Britain's choice of its next prime minister, to be announced at the end of the ruling Conservative Party's leadership race Sept. 5, is unlikely to change its global strategic partnership with Japan, but its engagement with the Indo-Pacific could stall due to Russia's war in Ukraine, observers say.
Regardless of whether Foreign Secretary Liz Truss, the front-runner, or her rival Rishi Sunak, a former chancellor of the exchequer, wins the race, the Ukraine crisis is likely to affect Britain's budget allocation and asset deployment to the region, creating a source of concern for countries such as Japan and the United States that are seeking to build a united front against an increasingly assertive China.
Scholars say both candidates are likely to base their diplomacy on Britain's 2021 Integrated Review of security, defense, development and foreign policy, which sets out a "tilt" to the Indo-Pacific. Truss has taken a more hawkish foreign policy stance than Sunak, including on China.
"Japan will want the United Kingdom to deliver on its tilt to the Indo-Pacific, but Japan will be worrying about the U.K.'s ability to deliver on its commitments, especially given the demands arising from Russia's invasion of Ukraine," said Robert Ward, Japan chair and director of geo-economics and strategy at the International Institute for Strategic Studies.
"Domestic issues and Ukraine may distract attention from the Indo-Pacific in the short term," Ward said in an interview, referring to Britain's high inflation and cost of living crisis. "The U.K.'s strategic relationship with Japan, meanwhile, is good and deepening."
Michito Tsuruoka, an associate professor of international security and European politics at Keio University, offered a similar view, saying Britain's immediate priority is to extend military and economic aid to Ukraine and strengthen defense and deterrence against Russia in partnership with other North Atlantic Treaty Organization members.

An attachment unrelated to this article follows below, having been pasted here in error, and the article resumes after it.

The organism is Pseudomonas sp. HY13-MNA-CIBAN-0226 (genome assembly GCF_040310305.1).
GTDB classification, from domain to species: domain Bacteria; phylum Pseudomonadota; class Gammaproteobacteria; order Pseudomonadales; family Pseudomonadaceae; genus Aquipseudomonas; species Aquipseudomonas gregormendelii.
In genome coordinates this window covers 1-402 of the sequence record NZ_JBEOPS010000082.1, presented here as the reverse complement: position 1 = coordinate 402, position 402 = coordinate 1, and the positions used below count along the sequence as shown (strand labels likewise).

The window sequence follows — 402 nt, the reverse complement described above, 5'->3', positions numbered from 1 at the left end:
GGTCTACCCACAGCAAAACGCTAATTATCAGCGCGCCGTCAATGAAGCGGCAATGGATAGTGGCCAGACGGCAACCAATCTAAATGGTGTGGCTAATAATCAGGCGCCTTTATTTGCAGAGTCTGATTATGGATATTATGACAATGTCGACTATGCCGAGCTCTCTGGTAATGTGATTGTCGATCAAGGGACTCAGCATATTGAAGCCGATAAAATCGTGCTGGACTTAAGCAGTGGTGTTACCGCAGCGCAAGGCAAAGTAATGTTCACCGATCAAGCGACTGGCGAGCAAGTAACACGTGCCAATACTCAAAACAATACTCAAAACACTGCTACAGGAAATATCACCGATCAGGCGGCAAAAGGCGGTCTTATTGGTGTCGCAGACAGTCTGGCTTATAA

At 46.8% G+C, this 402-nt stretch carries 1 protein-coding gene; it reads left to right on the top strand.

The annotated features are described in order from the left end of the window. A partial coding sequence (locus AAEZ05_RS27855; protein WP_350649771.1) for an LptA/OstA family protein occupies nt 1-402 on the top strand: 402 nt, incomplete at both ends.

The focus on Ukraine could push back the timing of the next dispatch of a Royal Navy aircraft carrier to the Indo-Pacific for joint exercises and other operations following the deployment of the Queen Elizabeth and its strike group to the region last year, Tsuruoka said in an interview.
With Prime Minister Fumio Kishida having warned that "Ukraine today may be East Asia tomorrow," Japan and other regional powers are closely watching the race to 10 Downing Street, especially as China is stepping up attempts to alter the status quo over Taiwan as well as in the East and South China seas by force or coercion in a challenge to the rules-based international order while seeking to boost its influence over Pacific island states.
While Sunak, a former Goldman Sachs financier of Indian ancestry, would be Britain's first ethnic Asian leader, Truss is a more familiar face in the region partly because she, as international trade secretary, struck bilateral free trade agreements with Japan and Australia after Britain exited the European Union in 2020.
Recent polls showed Truss held a 22- to 38-point lead over Sunak among the estimated 160,000 Conservative Party members choosing the successor to Boris Johnson, who announced in July that he would resign as party leader and prime minister following a series of scandals.
Known as a China hawk, Truss, 47, has called for the West to learn the lessons from Russia's military aggression in Ukraine and help Taiwan defend itself against a possible Chinese invasion.